Teleologies of the American Comic

Title

Teleologies of the American Comic

Creator

E Mariah Spencer

Description

"Teleologies of the American Comic" is a self-reflexive survey of American comics from the late nineteenth, twentieth, and twenty-first centuries. It examines the theoretical frameworks of both technological determinism and social constructionism, while attempting to reduce each approach to its simplest terms. Using a reductive method, this survey examines the useful and aesthetic inventions that are necessitated by the modern American comic. Building on this, we then reflect on how technological and cultural elements have worked together in order to create this unique and interesting medium.

Technologies and Events in This Collection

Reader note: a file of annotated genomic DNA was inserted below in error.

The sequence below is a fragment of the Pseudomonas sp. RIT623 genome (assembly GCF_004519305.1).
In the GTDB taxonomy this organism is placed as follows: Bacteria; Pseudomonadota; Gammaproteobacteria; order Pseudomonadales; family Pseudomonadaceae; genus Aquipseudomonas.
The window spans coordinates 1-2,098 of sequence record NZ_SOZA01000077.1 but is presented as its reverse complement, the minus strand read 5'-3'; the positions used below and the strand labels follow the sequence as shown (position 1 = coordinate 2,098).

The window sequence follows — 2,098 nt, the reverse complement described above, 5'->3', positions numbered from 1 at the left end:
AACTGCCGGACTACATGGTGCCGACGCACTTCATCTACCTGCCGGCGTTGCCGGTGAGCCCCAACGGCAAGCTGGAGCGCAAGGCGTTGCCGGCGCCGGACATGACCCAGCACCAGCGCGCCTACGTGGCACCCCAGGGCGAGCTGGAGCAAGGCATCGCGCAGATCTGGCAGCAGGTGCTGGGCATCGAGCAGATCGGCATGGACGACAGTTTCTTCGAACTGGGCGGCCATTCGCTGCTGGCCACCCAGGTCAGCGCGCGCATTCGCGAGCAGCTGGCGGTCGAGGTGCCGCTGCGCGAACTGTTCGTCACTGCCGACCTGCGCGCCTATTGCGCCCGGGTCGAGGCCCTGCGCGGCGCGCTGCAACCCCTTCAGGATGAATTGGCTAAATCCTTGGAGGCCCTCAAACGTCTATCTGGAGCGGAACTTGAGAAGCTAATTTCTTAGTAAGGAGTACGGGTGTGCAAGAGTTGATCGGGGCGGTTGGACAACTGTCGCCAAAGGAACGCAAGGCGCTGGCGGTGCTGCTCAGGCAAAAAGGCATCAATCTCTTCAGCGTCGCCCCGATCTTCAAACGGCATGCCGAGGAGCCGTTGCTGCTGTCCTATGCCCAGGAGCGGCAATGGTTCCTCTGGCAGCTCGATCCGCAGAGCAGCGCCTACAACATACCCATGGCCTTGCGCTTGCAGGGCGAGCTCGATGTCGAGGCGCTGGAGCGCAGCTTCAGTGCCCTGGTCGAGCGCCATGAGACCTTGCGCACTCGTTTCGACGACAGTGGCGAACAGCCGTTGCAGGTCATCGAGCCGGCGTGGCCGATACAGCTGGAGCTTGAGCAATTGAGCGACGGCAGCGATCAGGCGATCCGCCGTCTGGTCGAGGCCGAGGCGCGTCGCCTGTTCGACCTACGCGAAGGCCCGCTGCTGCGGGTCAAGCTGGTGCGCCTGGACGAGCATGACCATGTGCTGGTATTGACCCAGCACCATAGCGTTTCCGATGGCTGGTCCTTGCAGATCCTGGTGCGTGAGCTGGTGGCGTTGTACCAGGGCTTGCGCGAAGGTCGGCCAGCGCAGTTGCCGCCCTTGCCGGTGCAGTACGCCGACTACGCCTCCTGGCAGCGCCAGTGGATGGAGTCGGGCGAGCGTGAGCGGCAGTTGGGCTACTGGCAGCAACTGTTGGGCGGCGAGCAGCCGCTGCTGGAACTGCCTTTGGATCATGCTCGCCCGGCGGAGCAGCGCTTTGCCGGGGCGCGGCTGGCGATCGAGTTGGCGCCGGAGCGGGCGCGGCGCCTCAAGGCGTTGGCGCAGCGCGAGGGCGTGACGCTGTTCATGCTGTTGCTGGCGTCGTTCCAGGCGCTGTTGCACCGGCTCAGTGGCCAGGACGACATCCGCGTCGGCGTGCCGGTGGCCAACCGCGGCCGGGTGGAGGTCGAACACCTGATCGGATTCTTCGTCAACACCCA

An Abbreviated (Pre)History of Text and Fixed Image Media<br />
810 Book of Kells [Illuminated Manuscript] -Source Copy University of Chicago 1665 Aesop’s Fables [Metal Etching Print] -Source Copy EEBO -Etchings by Wenceslaus Hollar -Published by John Ogilby 1733 Opera of Horace [Metal Engraving Print ] -Source…

Scott McCloud publishes Understanding Comics  and academic study begins in earnest.
Alan Moore, author of Watchmen and The League of Extraordinary Gentlemen, endorses McCloud's book with this dazzling review: “Understanding Comics is quite simply the best analysis of the medium that I have ever encountered. With this book Scott…

Marvel Comics pulls digitally released comics in favor of brick and mortar stores.
"Releasing new comics digitally, goes the theory, would erode the shops’ customer base. So sacrosanct is this tenet that in November 2010, when Marvel accidentally released the second issue of Ultimate Comics Thor digitally a week before it was…

Will Eisner popularizes the term ‘graphic novel’ with the publication of A Contract with God and Other Tenement Stories.
Will Eisner used the term 'graphic novel' to describe his book-length comic, A Contract with God, which is a collection of text and fixed image narratives portraying the grittiness and poverty of life in the Bronx during the mid-1930s. Eisner's work…